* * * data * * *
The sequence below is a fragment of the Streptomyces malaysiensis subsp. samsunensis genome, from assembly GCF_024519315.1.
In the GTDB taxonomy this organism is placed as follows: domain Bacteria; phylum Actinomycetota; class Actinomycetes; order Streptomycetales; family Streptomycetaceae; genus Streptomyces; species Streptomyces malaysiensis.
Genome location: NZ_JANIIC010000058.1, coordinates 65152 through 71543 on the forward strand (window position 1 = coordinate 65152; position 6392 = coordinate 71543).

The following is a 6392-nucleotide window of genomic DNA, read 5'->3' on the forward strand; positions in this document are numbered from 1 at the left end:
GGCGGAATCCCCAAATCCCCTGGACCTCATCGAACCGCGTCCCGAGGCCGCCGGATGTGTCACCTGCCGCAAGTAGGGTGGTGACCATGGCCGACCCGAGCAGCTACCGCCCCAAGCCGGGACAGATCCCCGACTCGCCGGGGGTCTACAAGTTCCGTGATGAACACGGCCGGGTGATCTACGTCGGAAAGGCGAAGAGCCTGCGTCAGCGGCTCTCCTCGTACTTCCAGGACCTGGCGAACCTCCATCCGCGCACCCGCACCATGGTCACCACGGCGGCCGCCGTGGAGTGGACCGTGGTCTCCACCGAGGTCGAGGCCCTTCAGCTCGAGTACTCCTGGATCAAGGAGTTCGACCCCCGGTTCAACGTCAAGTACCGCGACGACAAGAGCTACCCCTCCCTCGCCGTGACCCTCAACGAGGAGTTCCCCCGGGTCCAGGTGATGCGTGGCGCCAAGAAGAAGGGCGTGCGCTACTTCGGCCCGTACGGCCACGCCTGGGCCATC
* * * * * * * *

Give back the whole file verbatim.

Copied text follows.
The sequence below is a fragment of the Streptomyces malaysiensis subsp. samsunensis genome, from assembly GCF_024519315.1.
In the GTDB taxonomy this organism is placed as follows: domain Bacteria; phylum Actinomycetota; class Actinomycetes; order Streptomycetales; family Streptomycetaceae; genus Streptomyces; species Streptomyces malaysiensis.
Genome location: NZ_JANIIC010000058.1, coordinates 65152 through 71543 on the forward strand (window position 1 = coordinate 65152; position 6392 = coordinate 71543).

The following is a 6392-nucleotide window of genomic DNA, read 5'->3' on the forward strand; positions in this document are numbered from 1 at the left end:
GGCGGAATCCCCAAATCCCCTGGACCTCATCGAACCGCGTCCCGAGGCCGCCGGATGTGTCACCTGCCGCAAGTAGGGTGGTGACCATGGCCGACCCGAGCAGCTACCGCCCCAAGCCGGGACAGATCCCCGACTCGCCGGGGGTCTACAAGTTCCGTGATGAACACGGCCGGGTGATCTACGTCGGAAAGGCGAAGAGCCTGCGTCAGCGGCTCTCCTCGTACTTCCAGGACCTGGCGAACCTCCATCCGCGCACCCGCACCATGGTCACCACGGCGGCCGCCGTGGAGTGGACCGTGGTCTCCACCGAGGTCGAGGCCCTTCAGCTCGAGTACTCCTGGATCAAGGAGTTCGACCCCCGGTTCAACGTCAAGTACCGCGACGACAAGAGCTACCCCTCCCTCGCCGTGACCCTCAACGAGGAGTTCCCCCGGGTCCAGGTGATGCGTGGCGCCAAGAAGAAGGGCGTGCGCTACTTCGGCCCGTACGGCCACGCCTGGGCCATC